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Vet Clin North Am Equine Pract. 2007 Aug;23(2):519-24.

Evidence-based equine dentistry: preventive medicine.

Author information

  • 1Scone Veterinary Hospital, Scone, NSW, Australia. carmalt_vet@hotmail.com <carmalt_vet@hotmail.com>

Abstract

Dental problems are some of the most common reasons for a horse to be presented to an equine veterinarian. Despite the importance of anecdotal evidence as a starting point, the science of equine dentistry (especially prophylactic dentistry) has remained poorly supported by evidence-based approaches to diagnosis and treatment. In the 21st century, veterinarians have an ethical responsibility to promote and use the results of evidence-based research and not propagate statements attesting to the purported benefits of intervention without supporting research. Consider also that society is becoming more litigious and therefore is basing treatment plans and advice on published research, which protects the profession from legal challenges concerning our professional conduct. This article reviews the current published evidence concerning the role of equine dentistry in feed digestibility and performance.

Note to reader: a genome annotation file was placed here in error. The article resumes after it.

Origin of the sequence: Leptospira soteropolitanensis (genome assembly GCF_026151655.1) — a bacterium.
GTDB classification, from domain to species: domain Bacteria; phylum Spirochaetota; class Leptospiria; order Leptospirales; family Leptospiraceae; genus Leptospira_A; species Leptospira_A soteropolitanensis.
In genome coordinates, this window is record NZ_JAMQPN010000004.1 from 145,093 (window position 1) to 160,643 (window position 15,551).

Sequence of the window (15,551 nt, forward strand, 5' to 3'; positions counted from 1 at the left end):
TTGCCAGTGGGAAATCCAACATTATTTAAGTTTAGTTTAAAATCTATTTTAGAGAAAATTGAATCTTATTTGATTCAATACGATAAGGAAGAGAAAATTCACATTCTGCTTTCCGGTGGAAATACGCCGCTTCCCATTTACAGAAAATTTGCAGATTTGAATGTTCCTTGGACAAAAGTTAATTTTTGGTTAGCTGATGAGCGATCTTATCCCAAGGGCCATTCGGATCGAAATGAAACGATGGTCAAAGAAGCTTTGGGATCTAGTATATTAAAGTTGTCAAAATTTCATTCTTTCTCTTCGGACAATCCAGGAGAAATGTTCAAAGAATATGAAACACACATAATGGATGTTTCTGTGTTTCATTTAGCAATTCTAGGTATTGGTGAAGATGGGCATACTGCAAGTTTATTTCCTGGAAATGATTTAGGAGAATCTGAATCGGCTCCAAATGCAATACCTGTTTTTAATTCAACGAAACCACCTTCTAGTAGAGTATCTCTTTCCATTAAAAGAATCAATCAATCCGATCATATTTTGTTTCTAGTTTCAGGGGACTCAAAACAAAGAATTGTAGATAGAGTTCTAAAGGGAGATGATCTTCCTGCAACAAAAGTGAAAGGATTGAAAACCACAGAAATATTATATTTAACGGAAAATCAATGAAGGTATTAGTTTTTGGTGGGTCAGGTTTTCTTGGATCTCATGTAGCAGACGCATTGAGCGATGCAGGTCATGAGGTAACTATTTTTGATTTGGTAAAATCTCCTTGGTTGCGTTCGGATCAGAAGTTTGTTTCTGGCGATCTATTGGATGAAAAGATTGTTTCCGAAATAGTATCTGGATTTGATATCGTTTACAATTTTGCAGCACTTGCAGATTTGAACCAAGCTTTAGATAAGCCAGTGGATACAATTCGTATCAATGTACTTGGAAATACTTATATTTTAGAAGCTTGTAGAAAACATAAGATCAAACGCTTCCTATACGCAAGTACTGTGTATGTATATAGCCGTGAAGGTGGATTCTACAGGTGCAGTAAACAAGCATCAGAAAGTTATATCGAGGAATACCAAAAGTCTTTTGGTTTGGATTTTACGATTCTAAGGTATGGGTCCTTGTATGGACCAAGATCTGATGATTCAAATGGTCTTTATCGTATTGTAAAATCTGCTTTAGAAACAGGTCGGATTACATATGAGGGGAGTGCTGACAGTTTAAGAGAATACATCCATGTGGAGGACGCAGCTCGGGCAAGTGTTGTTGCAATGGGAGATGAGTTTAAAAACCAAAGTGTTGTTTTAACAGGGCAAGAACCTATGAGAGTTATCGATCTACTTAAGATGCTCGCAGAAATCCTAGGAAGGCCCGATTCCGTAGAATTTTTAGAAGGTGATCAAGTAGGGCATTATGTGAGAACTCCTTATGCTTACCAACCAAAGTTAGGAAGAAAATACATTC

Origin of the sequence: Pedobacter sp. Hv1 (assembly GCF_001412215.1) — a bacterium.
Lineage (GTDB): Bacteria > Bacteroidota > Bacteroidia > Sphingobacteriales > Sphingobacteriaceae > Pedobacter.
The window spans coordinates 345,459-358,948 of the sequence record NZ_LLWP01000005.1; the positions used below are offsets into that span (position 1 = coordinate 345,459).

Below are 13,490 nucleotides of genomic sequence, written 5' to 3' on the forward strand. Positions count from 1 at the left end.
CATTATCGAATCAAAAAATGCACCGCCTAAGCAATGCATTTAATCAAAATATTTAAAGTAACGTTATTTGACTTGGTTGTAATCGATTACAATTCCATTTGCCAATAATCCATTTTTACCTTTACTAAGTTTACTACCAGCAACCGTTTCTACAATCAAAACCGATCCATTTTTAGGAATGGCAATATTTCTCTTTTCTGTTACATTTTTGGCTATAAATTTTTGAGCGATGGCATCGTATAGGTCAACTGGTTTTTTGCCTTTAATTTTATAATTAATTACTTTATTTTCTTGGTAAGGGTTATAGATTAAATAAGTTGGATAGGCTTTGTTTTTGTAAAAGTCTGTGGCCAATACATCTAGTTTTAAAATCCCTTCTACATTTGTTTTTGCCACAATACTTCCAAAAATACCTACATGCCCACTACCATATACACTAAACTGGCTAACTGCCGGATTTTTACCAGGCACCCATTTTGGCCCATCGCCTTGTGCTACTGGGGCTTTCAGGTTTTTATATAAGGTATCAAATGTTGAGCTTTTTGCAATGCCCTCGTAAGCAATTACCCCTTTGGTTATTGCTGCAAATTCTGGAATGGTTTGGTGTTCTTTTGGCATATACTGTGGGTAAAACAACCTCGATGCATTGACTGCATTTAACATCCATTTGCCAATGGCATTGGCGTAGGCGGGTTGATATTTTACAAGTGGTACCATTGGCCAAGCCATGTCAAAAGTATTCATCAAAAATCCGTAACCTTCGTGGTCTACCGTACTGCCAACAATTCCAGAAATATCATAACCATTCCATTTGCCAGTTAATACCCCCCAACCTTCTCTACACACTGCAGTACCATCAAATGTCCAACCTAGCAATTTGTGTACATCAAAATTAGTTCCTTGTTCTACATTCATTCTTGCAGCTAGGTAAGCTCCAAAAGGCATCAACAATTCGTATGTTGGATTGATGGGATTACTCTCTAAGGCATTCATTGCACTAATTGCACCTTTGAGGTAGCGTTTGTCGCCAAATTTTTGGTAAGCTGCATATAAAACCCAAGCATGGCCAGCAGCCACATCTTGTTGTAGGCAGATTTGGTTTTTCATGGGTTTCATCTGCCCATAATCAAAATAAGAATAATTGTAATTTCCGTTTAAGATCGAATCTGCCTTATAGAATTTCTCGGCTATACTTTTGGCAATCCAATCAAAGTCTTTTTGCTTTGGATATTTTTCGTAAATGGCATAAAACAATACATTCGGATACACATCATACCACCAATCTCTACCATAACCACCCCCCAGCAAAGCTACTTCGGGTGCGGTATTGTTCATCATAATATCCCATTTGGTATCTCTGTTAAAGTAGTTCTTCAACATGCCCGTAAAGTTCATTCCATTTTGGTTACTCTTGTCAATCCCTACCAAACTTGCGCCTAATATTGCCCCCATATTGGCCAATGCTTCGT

PMID:
17616326
DOI:
10.1016/j.cveq.2007.03.002
[PubMed - indexed for MEDLINE]
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